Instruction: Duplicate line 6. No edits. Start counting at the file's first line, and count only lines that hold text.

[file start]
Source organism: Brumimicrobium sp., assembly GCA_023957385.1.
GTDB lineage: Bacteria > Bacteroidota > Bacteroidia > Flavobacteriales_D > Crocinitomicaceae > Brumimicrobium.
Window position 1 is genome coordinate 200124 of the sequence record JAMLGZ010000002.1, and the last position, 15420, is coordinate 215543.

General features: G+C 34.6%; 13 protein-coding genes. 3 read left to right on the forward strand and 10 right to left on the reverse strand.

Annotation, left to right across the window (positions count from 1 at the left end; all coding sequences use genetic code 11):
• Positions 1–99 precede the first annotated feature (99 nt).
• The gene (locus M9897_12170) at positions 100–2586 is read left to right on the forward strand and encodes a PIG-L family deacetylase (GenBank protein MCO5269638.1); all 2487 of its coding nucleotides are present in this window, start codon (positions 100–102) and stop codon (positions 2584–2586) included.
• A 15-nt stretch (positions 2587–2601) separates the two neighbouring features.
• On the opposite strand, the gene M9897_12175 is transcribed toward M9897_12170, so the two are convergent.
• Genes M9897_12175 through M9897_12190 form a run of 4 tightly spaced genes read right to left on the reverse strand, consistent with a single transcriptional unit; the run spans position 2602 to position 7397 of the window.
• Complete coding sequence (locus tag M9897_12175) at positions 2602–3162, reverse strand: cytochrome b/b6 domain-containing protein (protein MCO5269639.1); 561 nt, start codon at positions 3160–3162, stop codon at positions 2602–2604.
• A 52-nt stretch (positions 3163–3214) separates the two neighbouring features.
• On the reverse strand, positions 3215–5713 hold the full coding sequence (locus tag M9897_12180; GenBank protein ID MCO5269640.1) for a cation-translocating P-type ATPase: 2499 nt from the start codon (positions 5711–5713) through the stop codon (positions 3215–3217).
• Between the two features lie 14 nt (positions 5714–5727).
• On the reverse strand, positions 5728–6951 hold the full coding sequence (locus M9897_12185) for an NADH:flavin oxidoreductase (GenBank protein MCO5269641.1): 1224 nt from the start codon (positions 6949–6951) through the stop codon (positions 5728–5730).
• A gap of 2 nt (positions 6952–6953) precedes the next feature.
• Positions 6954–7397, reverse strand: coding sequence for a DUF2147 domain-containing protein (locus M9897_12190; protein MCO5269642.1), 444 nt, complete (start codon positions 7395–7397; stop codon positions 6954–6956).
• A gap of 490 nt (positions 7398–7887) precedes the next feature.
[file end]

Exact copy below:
• Positions 1–99 precede the first annotated feature (99 nt).